It is this that Will is working to bypass with some of his fettling - basically using a modern airflow sensor and a chip, the processing power of which would have taken a computer the size of a small room back when Jules was built, to brute force override this miracle of cutting-edge-as-it-was-at-the-time technology - the original engineers would be weeping!
Anyhoo, the small (approx 2mm long), yet perfectly fashioned (there are carved notches) piece of pencil lead - which I knew nothing about and which has apparently been in place since cambridge - sits under the two prongs of the wiper, creating a smooth sweep across the track of the variable resistor which simultaneously improves the connection to the track and smooths out the worn out bits - needless to state this is only a temporary fix until the "project" is finished...
So crisis averted as we have pencils and knives, grease, a timing gun - we are once again very grateful to Austin for the lend of his spare timing gun, it has proved a vital thing! - and all the requisite spanners and screwdrivers to deal with all these eventualities - honestly, it is a testament to Jules' perseverance in the face of adversity and the standard of vw engineering that we even got here with that list of things wrong! - so they were soon fixed, whilst I painted daisies and got chatting to two australian lads, who were on a three day surfing break from london however they had arrived but easyjet had neglected to send their surfboards so had spent 2 days staring at the sea and hoping the boards would arrive in time for at least an hours surfing (apparently they couldn't hire exactly the right boards out here - I don't know, I don't understand surfing, isn't a board a board?? How picky do you need to be if it is a choice between some surfing and no surfing??) before their monday flight home. They circled some places in italy on our map from a previous three month road trip and donated us the remains of their lunch that they had bought from lidl and were about to throw away (bread, sausages, cheese and jars of olives and pickled peppers), and then we were back on the road as if in a new van and on the way to lidl for bbq supplies. The dream is still alive!
I am not sure quite how I got the dubious pleasure of the longest drive with the most unhappy van and have insisted I get another go now it is better but I do at least find driving much less stressful than Will does as I am largely oblivious to little indicators to things which might be going terribly wrong and therefore don't worry about them and I am blissfully unaware of the knife edge on which we are apparently balanced between going and stopped... Just turn the radio up I say - if you can't hear a problem, it ain't there... ;)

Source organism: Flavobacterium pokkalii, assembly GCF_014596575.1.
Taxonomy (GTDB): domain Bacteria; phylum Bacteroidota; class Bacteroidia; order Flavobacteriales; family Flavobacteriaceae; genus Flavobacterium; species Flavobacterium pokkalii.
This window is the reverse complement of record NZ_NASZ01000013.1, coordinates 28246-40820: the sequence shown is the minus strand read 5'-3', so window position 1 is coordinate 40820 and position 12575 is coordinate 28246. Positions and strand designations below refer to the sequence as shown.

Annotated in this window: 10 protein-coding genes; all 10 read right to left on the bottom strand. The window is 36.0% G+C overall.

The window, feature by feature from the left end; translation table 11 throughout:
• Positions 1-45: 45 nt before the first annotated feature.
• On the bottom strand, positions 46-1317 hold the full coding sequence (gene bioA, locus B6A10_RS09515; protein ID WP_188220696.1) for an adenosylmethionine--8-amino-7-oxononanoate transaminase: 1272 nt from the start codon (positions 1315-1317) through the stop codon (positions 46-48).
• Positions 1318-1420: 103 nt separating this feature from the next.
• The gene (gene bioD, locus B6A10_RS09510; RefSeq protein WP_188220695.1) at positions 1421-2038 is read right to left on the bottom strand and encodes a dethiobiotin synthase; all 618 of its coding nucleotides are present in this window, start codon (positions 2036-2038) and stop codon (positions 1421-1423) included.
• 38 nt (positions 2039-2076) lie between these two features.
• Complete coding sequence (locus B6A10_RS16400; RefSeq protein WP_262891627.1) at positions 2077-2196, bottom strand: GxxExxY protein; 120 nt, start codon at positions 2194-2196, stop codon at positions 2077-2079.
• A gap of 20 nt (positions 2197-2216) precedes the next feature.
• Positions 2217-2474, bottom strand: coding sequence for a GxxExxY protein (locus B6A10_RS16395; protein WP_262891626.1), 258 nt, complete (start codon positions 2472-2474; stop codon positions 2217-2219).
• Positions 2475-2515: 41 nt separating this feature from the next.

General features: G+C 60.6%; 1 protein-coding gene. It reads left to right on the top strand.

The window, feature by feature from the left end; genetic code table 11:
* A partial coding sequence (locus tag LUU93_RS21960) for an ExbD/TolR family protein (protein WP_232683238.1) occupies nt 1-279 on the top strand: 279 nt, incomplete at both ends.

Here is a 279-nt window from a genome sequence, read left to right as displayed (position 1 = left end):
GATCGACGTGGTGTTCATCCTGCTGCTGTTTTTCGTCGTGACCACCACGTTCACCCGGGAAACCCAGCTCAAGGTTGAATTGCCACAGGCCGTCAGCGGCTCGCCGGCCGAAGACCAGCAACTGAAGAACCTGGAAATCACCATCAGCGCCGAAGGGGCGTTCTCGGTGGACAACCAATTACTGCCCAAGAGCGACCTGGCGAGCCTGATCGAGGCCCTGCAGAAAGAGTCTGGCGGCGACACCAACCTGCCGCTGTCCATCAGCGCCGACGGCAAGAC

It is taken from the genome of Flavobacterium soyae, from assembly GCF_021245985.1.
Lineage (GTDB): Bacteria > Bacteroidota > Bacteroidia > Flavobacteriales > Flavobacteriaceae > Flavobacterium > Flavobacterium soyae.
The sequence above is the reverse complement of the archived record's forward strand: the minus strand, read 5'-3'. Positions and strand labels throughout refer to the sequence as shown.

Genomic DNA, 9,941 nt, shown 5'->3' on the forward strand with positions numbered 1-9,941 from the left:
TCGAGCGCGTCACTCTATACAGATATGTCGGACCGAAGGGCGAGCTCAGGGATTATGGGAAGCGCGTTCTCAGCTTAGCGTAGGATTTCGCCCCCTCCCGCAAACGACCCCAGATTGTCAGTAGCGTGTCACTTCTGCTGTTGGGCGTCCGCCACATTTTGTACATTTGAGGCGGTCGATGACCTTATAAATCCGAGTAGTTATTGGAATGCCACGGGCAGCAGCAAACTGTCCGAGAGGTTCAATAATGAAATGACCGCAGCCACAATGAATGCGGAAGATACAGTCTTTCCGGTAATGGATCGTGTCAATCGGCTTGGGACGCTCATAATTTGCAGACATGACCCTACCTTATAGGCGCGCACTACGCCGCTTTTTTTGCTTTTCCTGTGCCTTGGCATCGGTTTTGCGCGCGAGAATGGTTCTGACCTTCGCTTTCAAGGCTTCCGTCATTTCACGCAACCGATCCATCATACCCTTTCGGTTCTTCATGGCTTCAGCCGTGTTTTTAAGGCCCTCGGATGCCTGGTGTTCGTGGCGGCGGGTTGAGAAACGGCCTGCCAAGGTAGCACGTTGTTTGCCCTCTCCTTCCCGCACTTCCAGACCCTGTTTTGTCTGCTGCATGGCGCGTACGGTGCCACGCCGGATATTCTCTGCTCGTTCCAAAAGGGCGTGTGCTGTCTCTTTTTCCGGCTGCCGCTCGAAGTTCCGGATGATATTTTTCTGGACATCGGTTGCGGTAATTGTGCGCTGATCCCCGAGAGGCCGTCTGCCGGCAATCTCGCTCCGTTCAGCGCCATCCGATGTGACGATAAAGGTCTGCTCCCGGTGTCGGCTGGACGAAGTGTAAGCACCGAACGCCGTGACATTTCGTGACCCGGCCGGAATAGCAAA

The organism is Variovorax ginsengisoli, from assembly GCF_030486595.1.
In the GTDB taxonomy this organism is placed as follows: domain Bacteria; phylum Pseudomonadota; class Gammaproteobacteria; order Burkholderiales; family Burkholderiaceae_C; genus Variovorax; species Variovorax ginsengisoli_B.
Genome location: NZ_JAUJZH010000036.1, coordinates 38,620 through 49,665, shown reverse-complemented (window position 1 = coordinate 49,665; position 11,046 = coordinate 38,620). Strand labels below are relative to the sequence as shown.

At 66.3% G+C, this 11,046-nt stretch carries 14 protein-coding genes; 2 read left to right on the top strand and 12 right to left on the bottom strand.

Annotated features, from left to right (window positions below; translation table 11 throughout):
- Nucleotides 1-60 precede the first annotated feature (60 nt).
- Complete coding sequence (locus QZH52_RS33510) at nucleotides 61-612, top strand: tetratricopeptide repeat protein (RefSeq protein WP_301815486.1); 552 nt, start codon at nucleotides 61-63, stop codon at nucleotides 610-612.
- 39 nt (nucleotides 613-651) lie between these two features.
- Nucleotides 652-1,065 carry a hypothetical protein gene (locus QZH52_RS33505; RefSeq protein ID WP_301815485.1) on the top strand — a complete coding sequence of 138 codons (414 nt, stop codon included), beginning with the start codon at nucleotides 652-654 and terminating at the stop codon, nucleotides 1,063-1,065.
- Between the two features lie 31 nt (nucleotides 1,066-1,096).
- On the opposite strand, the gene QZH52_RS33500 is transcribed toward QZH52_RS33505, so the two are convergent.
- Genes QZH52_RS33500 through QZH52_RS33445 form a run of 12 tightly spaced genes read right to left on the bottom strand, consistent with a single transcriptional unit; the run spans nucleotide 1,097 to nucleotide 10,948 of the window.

So we cycled back - freewheeling downhill with the wind behind us most of the way wheeeeee! - and were about to settle in to some fettling in the sun when a genial german surfer loped over to us, clutching a car radio and said that an english speaking couple in a van at the top had said that we might be the right people to talk to about why his radio didn't work. He had apparently got it from a friend and tried to fit it but it blew a fuse so he put a bigger fuse in and it blew that, repeat up to 30amps and now he was stuck...
Well we are obviously always looking to chat to new people - he is on a break from an architecture degree and has convinced his lecturers that a road trip round europe to study different styles of architecture is a valid reason to do this but has in reality spent two month surfing and smoking pot in Sagres... :) - and opportunities to build up our busma so Will set to whilst we all had a beer and eventually, through judicious use of multimeter and complete disassembly of the radio (I have never seen the insides of a car radio before, it is very complicated!) tracked the problem down to a cooked diode, ironically the one which is meant to blow a fuse if the radio is connected up the wrong way round so as to protect the radio - which Woller admitted he may have done, who knows - and so had actally admirably done its job before being goaded into self destruction by continual application of bigger fuses...
Fortunately Will was able to replace it with a spare one we have lying around - as you do! - and fit the thing correctly into the spaghetti wiring of Woller's van - Woller can't test it as his speakers don't work for some reason and he is hoping to buy some external computer ones at a market next week as replacements - but he is at least one step closer to music and as he said, he just can't play his guitar whilst driving...
So, here we are, surrounded by german surfers - two more sets have just pulled up - with the sunsetting on another sucessful day - Will's PIC program might finally be doing the right thing! - and off to Lagos tomorrow for a change of scene.